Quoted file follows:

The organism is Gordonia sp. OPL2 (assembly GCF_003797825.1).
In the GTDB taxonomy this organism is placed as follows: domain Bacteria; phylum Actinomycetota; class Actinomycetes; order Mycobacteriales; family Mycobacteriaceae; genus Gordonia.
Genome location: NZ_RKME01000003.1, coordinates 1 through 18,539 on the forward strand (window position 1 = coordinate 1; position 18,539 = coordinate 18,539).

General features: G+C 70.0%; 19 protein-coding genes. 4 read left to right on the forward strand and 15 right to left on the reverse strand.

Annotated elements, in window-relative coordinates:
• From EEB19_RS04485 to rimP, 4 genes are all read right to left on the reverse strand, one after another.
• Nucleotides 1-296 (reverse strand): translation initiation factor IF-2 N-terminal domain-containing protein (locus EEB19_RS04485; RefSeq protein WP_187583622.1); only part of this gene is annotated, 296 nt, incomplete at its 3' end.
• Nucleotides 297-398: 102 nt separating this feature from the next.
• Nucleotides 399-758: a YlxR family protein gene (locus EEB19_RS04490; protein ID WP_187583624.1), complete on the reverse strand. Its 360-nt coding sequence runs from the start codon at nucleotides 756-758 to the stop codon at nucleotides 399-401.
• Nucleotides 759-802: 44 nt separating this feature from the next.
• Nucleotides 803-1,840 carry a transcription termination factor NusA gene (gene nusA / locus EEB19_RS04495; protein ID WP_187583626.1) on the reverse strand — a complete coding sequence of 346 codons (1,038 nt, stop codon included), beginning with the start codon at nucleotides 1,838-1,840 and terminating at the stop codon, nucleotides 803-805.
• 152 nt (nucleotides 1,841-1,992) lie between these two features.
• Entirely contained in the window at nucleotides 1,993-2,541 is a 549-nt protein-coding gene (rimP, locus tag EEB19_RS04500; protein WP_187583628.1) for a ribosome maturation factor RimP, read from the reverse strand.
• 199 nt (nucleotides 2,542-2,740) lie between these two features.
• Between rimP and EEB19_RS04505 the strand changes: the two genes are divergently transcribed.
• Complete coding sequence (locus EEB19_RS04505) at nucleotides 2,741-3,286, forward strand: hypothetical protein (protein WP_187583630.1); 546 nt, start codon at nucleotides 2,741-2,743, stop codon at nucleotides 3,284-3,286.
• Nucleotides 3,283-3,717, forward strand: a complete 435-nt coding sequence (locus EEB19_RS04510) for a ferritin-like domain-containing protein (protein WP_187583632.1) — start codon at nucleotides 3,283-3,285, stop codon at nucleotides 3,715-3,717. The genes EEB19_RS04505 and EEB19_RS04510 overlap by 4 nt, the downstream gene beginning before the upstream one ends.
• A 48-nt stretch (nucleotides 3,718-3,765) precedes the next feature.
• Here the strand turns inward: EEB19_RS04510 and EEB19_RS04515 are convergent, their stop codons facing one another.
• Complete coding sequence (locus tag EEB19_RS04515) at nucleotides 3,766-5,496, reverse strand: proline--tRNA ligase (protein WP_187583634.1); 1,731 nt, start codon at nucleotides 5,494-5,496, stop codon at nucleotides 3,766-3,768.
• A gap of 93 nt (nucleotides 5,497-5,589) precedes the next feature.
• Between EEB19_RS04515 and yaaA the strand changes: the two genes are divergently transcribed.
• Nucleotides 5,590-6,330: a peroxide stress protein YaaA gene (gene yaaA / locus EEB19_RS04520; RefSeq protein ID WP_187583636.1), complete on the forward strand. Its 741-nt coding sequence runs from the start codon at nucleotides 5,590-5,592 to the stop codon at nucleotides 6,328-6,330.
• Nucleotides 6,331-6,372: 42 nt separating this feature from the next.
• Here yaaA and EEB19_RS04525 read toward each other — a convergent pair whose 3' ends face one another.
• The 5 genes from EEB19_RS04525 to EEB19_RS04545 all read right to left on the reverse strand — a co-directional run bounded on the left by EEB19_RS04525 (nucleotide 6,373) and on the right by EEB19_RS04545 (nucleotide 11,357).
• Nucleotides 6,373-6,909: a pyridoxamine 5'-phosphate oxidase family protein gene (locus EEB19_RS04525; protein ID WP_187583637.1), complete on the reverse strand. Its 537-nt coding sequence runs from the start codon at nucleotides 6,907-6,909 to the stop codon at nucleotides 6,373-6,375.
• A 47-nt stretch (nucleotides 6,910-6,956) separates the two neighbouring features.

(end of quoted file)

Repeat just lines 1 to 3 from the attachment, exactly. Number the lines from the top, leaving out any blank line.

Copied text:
The organism is Gordonia sp. OPL2 (assembly GCF_003797825.1).
In the GTDB taxonomy this organism is placed as follows: domain Bacteria; phylum Actinomycetota; class Actinomycetes; order Mycobacteriales; family Mycobacteriaceae; genus Gordonia.
Genome location: NZ_RKME01000003.1, coordinates 1 through 18,539 on the forward strand (window position 1 = coordinate 1; position 18,539 = coordinate 18,539).